Kentucky Route Zero isn't your typical video game. It's set in Kentucky, for one thing, where players discover and explore a secret highway hidden in underground caves. The main character is a furniture delivery man and the game features bluegrass music and locations inspired by the world of theatre. But it's these unique traits that make the game so intriguing. Built by the two-man team at Cardboard Computer, the point-and-click adventure game is set to make its debut in December, when the first of five planned episodes is released.
The game was actually originally slated to launch last year. On January 7th, 2011, the team launched a Kickstarter campaign — which surpassed the relatively modest funding goal of $6,500 — with the intention of releasing that fall. While that obviously didn't happen, the extra time has been used to experiment with new ideas. Co-creator Jake Elliott says that a variety of factors led to the delay, but that "probably the most important one was us learning to be comfortable with taking more time to experiment and prototype, and also to throw away work we'd done in a direction that didn't feel right anymore — that can be hard but it's important to be able to make those decisions."
"It's important to be able to make those decisions."
The visual style, for instance, has been overhauled — it looks quite different compared to that initial Kickstarter trailer, with a new, Another World-inspired look. The extra time also allowed the team to incorporate its theatrical inspirations in new ways.
While the game's dialog and story include nods to American playwrights like Tennessee Williams, Eugene O'Neil, and Arthur Miller, eventually Elliott and partner Tamas Kemenczy decided to expand that influence to other areas of the game. "At some point we started looking at theatrical set design and lighting also, as a way of thinking about the game visually and structurally," says Elliott. "Tamas overhauled the art treatment, and we started treating the game's environments less like simulated spaces and more like theatre sets."
"We started treating the game's environments less like simulated spaces and more like theatre sets."
According to Elliott, this change wouldn't have happened if the duo didn't have that extra time for "experimenting and discarding dead-ends." And the theatrical inspirations don't end there, also extending to the game's structure. Much like a play, Kentucky Route Zero is divided into five acts, which will be released as separate episodes similar to series like Telltale's The Walking Dead. While the episodic structure wasn't always part of the plan, Elliott feels like it's a good fit for Kentucky Route Zero. "I think it'll give the story some time to breathe," he says, "both for us making it and for folks playing it. Like everything, it's an experiment!"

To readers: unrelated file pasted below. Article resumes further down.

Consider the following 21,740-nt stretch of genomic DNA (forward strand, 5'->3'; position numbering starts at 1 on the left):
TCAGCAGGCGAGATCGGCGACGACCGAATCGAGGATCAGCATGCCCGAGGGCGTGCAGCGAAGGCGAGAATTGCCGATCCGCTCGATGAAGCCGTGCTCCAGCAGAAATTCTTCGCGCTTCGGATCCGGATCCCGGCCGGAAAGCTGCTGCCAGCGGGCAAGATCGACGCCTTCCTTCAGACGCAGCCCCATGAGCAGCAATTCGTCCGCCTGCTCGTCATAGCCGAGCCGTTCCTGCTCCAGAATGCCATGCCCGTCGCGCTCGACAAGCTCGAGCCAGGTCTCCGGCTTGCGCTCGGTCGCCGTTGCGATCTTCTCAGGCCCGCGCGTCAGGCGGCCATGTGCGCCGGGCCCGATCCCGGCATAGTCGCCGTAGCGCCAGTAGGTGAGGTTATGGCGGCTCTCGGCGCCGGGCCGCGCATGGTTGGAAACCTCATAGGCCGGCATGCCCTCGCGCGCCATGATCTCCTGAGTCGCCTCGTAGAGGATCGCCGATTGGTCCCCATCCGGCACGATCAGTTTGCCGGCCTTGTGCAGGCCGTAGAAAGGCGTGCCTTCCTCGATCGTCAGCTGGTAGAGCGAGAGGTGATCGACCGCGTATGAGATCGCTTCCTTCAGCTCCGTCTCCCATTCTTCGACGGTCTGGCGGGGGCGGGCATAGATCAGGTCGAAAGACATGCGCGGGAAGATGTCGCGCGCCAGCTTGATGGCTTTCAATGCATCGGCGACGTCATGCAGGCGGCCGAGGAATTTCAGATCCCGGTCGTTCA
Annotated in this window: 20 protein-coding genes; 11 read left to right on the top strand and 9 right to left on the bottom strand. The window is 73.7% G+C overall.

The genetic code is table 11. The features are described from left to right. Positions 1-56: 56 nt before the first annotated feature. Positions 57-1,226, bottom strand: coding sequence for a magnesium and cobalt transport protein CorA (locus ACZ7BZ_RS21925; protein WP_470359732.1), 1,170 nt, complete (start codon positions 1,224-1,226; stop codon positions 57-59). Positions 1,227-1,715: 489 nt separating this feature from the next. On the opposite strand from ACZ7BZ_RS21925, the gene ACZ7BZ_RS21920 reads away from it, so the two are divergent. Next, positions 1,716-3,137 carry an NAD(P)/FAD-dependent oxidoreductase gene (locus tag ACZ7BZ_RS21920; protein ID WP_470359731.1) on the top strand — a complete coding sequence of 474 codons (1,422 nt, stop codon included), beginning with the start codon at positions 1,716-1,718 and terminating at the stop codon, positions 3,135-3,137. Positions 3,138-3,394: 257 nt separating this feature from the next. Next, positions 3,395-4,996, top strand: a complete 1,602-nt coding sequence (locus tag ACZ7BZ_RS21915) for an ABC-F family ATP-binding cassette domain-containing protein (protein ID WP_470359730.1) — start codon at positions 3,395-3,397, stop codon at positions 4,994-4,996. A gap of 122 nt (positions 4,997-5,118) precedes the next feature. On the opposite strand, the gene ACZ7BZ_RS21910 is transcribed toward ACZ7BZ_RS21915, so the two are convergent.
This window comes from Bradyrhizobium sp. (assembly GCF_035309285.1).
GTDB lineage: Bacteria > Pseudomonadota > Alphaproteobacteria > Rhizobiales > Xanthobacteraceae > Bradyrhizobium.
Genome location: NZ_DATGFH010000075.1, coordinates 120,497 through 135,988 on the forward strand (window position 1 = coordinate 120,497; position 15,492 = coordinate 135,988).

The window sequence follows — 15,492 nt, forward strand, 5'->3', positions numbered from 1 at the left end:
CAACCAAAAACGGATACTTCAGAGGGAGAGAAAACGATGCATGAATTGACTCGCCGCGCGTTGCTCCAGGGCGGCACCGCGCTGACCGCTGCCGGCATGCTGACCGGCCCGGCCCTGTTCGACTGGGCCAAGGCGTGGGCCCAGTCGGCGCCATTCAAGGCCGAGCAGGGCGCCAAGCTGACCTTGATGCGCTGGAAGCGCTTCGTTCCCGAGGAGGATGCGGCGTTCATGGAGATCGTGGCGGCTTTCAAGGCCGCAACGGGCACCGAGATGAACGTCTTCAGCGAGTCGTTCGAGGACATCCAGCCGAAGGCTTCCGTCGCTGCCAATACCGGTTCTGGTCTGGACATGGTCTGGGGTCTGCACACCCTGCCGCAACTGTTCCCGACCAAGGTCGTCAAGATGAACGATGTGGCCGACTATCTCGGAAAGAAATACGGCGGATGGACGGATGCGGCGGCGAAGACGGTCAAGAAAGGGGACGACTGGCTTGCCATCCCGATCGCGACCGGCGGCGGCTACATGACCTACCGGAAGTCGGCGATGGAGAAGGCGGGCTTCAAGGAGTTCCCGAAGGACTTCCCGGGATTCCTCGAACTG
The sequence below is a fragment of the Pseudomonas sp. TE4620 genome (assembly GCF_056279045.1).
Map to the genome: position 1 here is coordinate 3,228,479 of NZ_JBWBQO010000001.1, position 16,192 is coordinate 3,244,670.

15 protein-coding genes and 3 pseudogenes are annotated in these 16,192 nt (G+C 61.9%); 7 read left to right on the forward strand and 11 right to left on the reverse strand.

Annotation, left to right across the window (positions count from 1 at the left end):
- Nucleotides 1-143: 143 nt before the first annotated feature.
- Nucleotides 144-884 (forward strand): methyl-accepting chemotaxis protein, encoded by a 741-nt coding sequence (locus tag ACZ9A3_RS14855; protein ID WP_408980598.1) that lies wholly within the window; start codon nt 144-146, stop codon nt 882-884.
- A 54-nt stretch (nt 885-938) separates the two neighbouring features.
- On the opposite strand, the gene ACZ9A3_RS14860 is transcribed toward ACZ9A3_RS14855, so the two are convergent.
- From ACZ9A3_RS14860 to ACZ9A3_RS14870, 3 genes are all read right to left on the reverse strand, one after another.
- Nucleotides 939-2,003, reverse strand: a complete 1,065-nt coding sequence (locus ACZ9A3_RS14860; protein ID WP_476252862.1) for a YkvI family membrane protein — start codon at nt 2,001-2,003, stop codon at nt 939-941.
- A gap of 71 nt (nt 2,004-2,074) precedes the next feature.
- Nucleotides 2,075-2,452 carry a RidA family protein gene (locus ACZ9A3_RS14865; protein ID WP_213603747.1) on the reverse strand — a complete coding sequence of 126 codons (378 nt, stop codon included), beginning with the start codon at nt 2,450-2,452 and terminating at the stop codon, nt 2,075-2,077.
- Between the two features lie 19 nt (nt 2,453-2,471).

Kentucky Route Zero follows the story of a delivery man named Conway, who stumbles across a number of different characters and scenarios while exploring the underground highway. The game is described as a "magic realist adventure" and it looks like Conway's journey will lead him into all manner of oddball situations — there's everything from rescuing a robotic country singer from a wayward security system to exploring a beached Civil War-era battleship that's now overrun with cats. Though how these seemingly disparate elements gel together won't be known until the game's release in a few weeks time.
"A large part of the game is spent just talking to people."
The game itself is appears to be a fairly standard adventure game, though it won't include at least one genre staple: an inventory system. Instead of focusing on items and clever puzzles, Elliott says, the team was more interested in creating an interesting world filled with compelling characters. And the gameplay reflects that. "A large part of the game is spent just talking to people," he says.
The two developers both hail from Chicago, but the game's Kentucky setting was inspired largely by visits with Elliott's girlfriend, who is originally from the state. "Tamas and I both love the culture of that area — bourbon and bluegrass, but also more contemporary stuff like indie music from Louisville," he says. "Musically, there's actually a lot of exchange between Louisville and Chicago." The game will feature a range of music, including "old hymns and bluegrass standards" by The Bedquilt Ramblers, as well as an ambient score from musician Ben Babbitt.
"We don't expect it to have a huge mass appeal."
Though there hasn't been much information released about the game to date, it's managed to gather a fair share of early hype, particularly among the indie developer community. When Cardboard Computer released the latest trailer for Kentucky Route Zero, a number of developers and industry notables expressed their excitement. In spite of this, though, the team is keeping its expectations in check, given what a unique experience the game is shaping up to be.
"We don't expect it to have a huge mass appeal," says Elliott, "but we hope it will find a niche of people who want to play it, think about it, and talk about it. We hope people will stick with it for the full five acts and see where it goes."